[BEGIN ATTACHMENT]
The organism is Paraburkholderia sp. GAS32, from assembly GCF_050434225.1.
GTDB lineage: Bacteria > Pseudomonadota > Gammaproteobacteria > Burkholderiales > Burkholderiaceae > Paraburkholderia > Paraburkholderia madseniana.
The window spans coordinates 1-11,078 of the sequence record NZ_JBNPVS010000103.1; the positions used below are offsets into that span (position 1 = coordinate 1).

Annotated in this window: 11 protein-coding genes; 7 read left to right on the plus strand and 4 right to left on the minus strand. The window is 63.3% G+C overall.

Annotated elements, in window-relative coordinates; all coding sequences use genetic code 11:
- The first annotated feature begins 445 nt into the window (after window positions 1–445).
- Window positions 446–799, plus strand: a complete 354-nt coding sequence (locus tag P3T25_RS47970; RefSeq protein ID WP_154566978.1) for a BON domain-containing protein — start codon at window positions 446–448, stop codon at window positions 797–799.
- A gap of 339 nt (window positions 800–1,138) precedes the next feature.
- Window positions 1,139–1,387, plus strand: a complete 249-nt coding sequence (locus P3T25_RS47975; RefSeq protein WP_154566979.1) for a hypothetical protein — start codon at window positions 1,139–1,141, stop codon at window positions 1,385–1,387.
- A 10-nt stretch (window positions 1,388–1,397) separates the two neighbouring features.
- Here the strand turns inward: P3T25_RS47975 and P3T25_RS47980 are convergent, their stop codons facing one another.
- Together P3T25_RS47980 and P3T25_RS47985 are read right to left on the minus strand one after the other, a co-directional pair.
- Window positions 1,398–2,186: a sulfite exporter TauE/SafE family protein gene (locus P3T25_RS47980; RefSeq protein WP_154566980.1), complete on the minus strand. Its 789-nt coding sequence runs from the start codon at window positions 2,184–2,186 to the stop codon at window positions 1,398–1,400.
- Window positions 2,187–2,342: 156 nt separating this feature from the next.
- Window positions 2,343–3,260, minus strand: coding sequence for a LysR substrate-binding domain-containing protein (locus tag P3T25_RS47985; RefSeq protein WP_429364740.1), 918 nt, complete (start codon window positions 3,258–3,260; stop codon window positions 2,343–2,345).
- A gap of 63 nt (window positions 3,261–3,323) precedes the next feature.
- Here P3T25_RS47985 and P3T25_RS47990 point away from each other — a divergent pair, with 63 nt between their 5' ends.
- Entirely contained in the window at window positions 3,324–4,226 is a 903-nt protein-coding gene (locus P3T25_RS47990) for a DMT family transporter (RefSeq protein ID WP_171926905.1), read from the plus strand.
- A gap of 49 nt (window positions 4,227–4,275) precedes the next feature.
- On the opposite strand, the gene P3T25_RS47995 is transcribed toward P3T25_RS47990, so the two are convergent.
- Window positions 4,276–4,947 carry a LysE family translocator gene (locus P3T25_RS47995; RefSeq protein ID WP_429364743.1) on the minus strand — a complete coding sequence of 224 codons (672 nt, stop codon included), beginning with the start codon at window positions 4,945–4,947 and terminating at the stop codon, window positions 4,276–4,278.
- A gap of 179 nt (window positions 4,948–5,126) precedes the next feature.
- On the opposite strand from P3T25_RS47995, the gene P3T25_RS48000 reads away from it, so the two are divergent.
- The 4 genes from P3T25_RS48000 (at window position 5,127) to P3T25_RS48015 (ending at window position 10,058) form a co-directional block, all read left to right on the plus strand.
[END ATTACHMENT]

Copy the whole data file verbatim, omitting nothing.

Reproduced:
The organism is Paraburkholderia sp. GAS32, from assembly GCF_050434225.1.
GTDB lineage: Bacteria > Pseudomonadota > Gammaproteobacteria > Burkholderiales > Burkholderiaceae > Paraburkholderia > Paraburkholderia madseniana.
The window spans coordinates 1-11,078 of the sequence record NZ_JBNPVS010000103.1; the positions used below are offsets into that span (position 1 = coordinate 1).

Annotated in this window: 11 protein-coding genes; 7 read left to right on the plus strand and 4 right to left on the minus strand. The window is 63.3% G+C overall.

Annotated elements, in window-relative coordinates; all coding sequences use genetic code 11:
- The first annotated feature begins 445 nt into the window (after window positions 1–445).
- Window positions 446–799, plus strand: a complete 354-nt coding sequence (locus tag P3T25_RS47970; RefSeq protein ID WP_154566978.1) for a BON domain-containing protein — start codon at window positions 446–448, stop codon at window positions 797–799.
- A gap of 339 nt (window positions 800–1,138) precedes the next feature.
- Window positions 1,139–1,387, plus strand: a complete 249-nt coding sequence (locus P3T25_RS47975; RefSeq protein WP_154566979.1) for a hypothetical protein — start codon at window positions 1,139–1,141, stop codon at window positions 1,385–1,387.
- A 10-nt stretch (window positions 1,388–1,397) separates the two neighbouring features.
- Here the strand turns inward: P3T25_RS47975 and P3T25_RS47980 are convergent, their stop codons facing one another.
- Together P3T25_RS47980 and P3T25_RS47985 are read right to left on the minus strand one after the other, a co-directional pair.
- Window positions 1,398–2,186: a sulfite exporter TauE/SafE family protein gene (locus P3T25_RS47980; RefSeq protein WP_154566980.1), complete on the minus strand. Its 789-nt coding sequence runs from the start codon at window positions 2,184–2,186 to the stop codon at window positions 1,398–1,400.
- Window positions 2,187–2,342: 156 nt separating this feature from the next.
- Window positions 2,343–3,260, minus strand: coding sequence for a LysR substrate-binding domain-containing protein (locus tag P3T25_RS47985; RefSeq protein WP_429364740.1), 918 nt, complete (start codon window positions 3,258–3,260; stop codon window positions 2,343–2,345).
- A gap of 63 nt (window positions 3,261–3,323) precedes the next feature.
- Here P3T25_RS47985 and P3T25_RS47990 point away from each other — a divergent pair, with 63 nt between their 5' ends.
- Entirely contained in the window at window positions 3,324–4,226 is a 903-nt protein-coding gene (locus P3T25_RS47990) for a DMT family transporter (RefSeq protein ID WP_171926905.1), read from the plus strand.
- A gap of 49 nt (window positions 4,227–4,275) precedes the next feature.
- On the opposite strand, the gene P3T25_RS47995 is transcribed toward P3T25_RS47990, so the two are convergent.
- Window positions 4,276–4,947 carry a LysE family translocator gene (locus P3T25_RS47995; RefSeq protein ID WP_429364743.1) on the minus strand — a complete coding sequence of 224 codons (672 nt, stop codon included), beginning with the start codon at window positions 4,945–4,947 and terminating at the stop codon, window positions 4,276–4,278.
- A gap of 179 nt (window positions 4,948–5,126) precedes the next feature.
- On the opposite strand from P3T25_RS47995, the gene P3T25_RS48000 reads away from it, so the two are divergent.
- The 4 genes from P3T25_RS48000 (at window position 5,127) to P3T25_RS48015 (ending at window position 10,058) form a co-directional block, all read left to right on the plus strand.